Relief is Granted to Two Holders of AWS-3 Spectrum Licenses. The FCC’s Wireless Telecommunications Bureau (“Bureau”) released an Order granting, in part, requests from Triangle Communication System, Inc. (“Triangle”) and Northern Valley Communications, LLC (“NVC”) (collectively, the “Companies”) for a waiver of the accelerated final buildout deadline penalty for failing to meet the interim construction deadlines for their AWS-3 licenses. In their waiver requests, the Companies, both recipients of Universal Service Fund (“USF”) funds, explained that they planned to construct their AWS-3 networks using Huawei equipment. However, they had to suspend construction following the adoption of the rules prohibiting USF funds from being used to purchase equipment manufactured by companies, like Huawei, that pose a national security threat to U.S. communications networks. The Bureau found that the new rules fundamentally altered the Companies’ ability to build their networks. Accordingly, the Companies’ license terms and final buildout deadlines will remain April 8, 2027 (Triangle) and November 19, 2027 (NVC) and will not be accelerated.
The FCC Seeks Public Input on Wireless Emergency Alerts. On April 21, 2023, the FCC released a Further Notice of Proposed Rulemaking (“Further Notice”) proposing to require commercial mobile service (“CMS”) providers that have elected to participate in Wireless Emergency Alerts (“WEA”) to, among other things, take measures to:
- Make WEA more accessible, including to people who primarily speak a language other than English or Spanish and people with disabilities who cannot access messages displayed in conventional formats;
- Integrate WEA more seamlessly into people’s lives through increased flexibility in whether the attention signal and/or vibration is triggered;
- Satisfy performance measures for WEA; and
- Provide alerting stakeholders with greater transparency regarding where and on what devices they offer WEA, as well as information about WEA performance.
Comments and reply comments are due 30 days and 60 days, respectively, after the Further Notice is published in the Federal Register, which has not yet occurred.
In the Courts
The Ninth Circuit Court of Appeals has set oral argument for July 11, 2023 in the appeal of the FCC’s 2020 5G Upgrade Order, in League of California Cities v. FCC.
The House Passes a Bill that Would Allow Providers to Apply to Access Spectrum to Fill in Wireless Coverage Gaps. On April 26, 2023, the House passed the Advanced, Local Emergency Response Telecommunications Parity Act. If enacted, the bill would, among other things, require the FCC, within 18 months of enactment, to establish a process for providers to apply for approval to access spectrum in order to provide emergency services in unserved areas. The bill also would direct the FCC to report annually to Congress on the provision of emergency connectivity service to unserved areas. The bill is currently in the Senate.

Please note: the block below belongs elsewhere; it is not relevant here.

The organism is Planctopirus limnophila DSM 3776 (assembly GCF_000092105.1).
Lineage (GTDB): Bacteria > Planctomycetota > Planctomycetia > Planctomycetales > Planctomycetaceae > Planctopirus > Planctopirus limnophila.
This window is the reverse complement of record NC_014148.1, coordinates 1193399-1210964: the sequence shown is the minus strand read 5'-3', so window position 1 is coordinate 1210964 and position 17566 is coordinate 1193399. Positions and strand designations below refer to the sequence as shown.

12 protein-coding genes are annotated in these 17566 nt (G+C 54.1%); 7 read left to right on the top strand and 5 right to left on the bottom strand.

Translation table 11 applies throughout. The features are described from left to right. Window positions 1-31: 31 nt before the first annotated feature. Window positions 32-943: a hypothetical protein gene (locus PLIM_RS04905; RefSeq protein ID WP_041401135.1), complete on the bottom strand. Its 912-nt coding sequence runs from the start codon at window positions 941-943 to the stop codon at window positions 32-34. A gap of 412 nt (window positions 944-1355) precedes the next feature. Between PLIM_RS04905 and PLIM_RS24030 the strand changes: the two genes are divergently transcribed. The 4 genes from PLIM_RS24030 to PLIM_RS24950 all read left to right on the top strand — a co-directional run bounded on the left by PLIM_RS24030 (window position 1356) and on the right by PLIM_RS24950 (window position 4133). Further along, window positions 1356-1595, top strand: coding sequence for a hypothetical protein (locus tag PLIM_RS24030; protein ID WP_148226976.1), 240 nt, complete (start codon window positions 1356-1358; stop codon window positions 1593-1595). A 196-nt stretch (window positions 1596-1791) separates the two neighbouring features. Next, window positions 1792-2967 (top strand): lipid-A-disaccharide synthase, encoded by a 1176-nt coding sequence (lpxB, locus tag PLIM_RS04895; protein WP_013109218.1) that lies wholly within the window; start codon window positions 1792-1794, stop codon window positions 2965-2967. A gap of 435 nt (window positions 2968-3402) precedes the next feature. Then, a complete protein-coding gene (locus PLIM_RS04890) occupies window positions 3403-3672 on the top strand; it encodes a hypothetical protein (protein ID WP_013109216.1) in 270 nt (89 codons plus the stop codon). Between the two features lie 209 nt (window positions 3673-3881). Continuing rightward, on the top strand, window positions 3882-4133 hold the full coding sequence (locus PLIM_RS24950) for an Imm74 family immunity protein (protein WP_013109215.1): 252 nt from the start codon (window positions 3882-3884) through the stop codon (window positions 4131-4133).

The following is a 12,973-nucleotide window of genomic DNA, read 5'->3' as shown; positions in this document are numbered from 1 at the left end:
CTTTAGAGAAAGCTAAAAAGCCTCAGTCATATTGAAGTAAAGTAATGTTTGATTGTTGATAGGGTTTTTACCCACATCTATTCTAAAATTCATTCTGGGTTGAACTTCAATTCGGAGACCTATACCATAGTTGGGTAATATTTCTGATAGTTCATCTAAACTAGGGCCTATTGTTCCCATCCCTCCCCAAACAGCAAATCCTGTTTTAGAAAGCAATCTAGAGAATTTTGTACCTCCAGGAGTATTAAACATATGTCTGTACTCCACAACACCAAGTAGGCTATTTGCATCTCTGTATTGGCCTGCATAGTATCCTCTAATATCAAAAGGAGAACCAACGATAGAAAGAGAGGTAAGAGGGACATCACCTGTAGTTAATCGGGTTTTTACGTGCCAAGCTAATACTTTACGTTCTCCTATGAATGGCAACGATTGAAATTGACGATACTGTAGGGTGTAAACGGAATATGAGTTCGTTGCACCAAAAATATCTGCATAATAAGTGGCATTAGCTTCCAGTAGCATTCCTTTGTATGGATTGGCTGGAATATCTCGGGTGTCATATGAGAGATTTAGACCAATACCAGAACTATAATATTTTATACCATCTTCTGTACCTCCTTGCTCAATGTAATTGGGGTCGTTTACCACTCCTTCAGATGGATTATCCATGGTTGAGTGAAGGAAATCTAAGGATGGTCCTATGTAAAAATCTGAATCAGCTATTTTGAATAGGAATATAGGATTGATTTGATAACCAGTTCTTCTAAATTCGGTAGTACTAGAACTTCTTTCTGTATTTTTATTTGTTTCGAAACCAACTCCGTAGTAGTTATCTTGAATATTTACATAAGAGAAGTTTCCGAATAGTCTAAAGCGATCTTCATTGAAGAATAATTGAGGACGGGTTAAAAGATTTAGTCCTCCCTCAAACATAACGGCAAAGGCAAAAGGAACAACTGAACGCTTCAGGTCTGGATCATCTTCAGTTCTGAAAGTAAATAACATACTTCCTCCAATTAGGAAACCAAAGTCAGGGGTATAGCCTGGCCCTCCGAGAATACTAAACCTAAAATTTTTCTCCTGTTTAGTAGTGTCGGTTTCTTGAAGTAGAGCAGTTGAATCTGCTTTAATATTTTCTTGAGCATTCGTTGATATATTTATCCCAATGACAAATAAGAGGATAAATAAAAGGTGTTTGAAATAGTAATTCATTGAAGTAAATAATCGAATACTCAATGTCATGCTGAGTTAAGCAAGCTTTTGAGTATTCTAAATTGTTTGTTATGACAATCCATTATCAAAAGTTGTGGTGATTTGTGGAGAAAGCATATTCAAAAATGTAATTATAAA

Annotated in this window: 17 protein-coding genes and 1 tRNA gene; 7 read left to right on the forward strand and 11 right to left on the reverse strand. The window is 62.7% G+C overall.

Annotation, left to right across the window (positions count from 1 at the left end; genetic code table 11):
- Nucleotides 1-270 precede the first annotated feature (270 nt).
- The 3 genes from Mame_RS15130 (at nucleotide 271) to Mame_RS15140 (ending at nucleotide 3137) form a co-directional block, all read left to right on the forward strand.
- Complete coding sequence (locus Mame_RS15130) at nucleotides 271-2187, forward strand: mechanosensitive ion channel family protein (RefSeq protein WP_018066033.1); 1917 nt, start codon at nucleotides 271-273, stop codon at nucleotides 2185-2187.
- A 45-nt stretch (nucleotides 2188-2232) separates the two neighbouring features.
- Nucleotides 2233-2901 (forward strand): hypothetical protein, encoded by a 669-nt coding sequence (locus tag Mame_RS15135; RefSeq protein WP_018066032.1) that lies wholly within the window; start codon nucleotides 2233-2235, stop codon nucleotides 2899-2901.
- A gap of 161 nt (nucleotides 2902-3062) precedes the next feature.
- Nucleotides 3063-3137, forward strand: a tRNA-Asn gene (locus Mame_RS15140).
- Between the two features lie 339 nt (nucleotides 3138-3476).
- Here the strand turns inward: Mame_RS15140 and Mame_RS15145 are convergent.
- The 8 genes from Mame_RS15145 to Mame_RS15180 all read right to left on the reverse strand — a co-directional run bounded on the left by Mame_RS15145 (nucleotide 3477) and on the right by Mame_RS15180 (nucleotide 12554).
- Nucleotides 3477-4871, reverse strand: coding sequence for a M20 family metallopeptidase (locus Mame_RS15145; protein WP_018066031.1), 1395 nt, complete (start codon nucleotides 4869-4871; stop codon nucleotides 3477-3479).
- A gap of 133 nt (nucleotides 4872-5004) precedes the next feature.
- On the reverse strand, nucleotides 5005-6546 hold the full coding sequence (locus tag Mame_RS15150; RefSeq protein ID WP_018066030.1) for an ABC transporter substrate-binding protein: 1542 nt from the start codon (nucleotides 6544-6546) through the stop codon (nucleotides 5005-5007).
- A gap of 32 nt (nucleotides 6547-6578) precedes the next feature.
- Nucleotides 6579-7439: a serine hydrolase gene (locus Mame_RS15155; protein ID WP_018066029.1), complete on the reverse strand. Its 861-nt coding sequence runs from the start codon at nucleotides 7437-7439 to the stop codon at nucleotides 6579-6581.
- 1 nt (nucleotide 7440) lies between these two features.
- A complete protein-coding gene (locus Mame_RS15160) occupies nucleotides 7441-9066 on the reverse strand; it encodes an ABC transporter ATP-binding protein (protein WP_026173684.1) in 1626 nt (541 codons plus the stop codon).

The House Passes a Bill that Would Provide Statutory Authority for NTIA’s Test Center. On April 25, 2023, the House passed the ITS Codification Act, which, if enacted, would amend the NTIA Organization Act to provide statutory authority for the ITS. The bill is currently in the Senate.
The Senate Introduces a Bill to Fully Fund the Rip-and-Replace Program. On April 20, 2023, Senators Fischer and Hickenlooper introduced the Defend Our Networks Act. If enacted, the bill would use about three percent of unspent and unobligated emergency COVID-relief funds to address the $3.08 billion shortfall in funding for the Secure and Trusted Communications Networks Reimbursement Program (also known as the “Rip-and-Replace Program”). FCC Chairwoman Rosenworcel, Commissioner Carr, and Commissioner Starks each applauded the bill’s introduction. Commissioner Starks explained that fully funding the Rip-and-Replace Program is necessary “[f]or our national security and the success of our rural communities.” Similarly, Commissioner Carr added that this “commonsense bill . . . would strengthen communications networks in rural communities and bolster our national security.” Chairwoman Rosenworcel noted her support for the bill, pointing out that the “responsibility [to ensure the safety of our Nation’s communications networks] never ends because the threats to network security are always evolving.”